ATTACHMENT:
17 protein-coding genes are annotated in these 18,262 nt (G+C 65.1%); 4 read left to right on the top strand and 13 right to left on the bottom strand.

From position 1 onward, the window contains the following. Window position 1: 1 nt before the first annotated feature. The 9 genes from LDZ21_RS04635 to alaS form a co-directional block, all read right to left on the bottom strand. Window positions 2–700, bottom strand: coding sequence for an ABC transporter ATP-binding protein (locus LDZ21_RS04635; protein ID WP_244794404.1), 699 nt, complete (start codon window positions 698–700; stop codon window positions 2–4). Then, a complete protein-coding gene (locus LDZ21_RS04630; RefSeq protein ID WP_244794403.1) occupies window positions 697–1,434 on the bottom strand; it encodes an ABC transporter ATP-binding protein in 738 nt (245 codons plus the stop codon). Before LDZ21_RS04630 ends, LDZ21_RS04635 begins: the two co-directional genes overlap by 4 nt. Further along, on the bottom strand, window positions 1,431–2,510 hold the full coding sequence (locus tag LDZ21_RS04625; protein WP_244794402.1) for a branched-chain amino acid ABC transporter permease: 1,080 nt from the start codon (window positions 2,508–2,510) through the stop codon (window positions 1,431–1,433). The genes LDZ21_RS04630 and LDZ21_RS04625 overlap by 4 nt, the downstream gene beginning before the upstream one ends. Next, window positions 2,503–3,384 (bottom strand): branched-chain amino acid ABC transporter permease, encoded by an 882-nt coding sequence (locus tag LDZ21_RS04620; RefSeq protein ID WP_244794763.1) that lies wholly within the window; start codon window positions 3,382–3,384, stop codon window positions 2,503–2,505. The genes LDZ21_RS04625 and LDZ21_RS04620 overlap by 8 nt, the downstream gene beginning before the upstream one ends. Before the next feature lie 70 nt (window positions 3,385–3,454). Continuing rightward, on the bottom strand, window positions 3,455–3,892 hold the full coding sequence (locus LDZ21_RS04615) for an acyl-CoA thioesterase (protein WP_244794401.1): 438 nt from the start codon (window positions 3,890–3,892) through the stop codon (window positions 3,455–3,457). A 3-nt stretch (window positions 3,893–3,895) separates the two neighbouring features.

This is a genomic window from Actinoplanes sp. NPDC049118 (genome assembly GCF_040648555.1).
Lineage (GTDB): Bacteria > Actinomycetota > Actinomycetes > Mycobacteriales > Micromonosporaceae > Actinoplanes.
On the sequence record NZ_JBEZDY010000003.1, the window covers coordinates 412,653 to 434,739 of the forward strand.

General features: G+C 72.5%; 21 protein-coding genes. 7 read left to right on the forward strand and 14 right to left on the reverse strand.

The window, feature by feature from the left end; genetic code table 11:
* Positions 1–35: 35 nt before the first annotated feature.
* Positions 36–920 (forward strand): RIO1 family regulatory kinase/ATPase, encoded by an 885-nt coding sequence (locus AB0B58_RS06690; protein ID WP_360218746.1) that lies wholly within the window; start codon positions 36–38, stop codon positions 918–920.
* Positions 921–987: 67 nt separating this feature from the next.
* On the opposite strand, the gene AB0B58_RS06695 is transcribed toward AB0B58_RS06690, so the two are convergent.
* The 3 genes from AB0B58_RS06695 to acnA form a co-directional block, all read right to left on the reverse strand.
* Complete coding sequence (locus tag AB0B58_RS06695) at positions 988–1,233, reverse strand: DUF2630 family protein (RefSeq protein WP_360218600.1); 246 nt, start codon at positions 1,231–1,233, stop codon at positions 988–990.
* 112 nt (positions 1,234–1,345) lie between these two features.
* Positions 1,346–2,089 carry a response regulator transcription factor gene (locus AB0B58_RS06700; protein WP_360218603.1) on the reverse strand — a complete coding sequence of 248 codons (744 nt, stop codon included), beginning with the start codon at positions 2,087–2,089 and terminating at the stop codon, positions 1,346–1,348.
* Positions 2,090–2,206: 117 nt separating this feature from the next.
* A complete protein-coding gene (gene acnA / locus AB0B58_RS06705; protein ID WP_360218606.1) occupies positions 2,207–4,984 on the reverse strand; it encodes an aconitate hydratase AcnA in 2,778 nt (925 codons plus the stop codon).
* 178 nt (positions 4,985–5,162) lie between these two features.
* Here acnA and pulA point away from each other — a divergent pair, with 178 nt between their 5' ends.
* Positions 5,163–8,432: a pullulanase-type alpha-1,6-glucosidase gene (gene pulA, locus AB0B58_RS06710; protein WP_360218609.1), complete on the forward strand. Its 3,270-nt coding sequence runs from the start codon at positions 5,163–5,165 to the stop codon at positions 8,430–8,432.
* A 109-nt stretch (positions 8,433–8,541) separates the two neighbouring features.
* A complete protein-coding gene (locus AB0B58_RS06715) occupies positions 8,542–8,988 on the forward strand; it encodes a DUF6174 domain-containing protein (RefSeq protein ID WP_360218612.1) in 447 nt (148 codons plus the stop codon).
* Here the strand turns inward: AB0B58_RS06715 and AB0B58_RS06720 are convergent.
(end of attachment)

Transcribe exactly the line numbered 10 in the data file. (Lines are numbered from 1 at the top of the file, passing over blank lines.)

* Positions 921–987: 67 nt separating this feature from the next.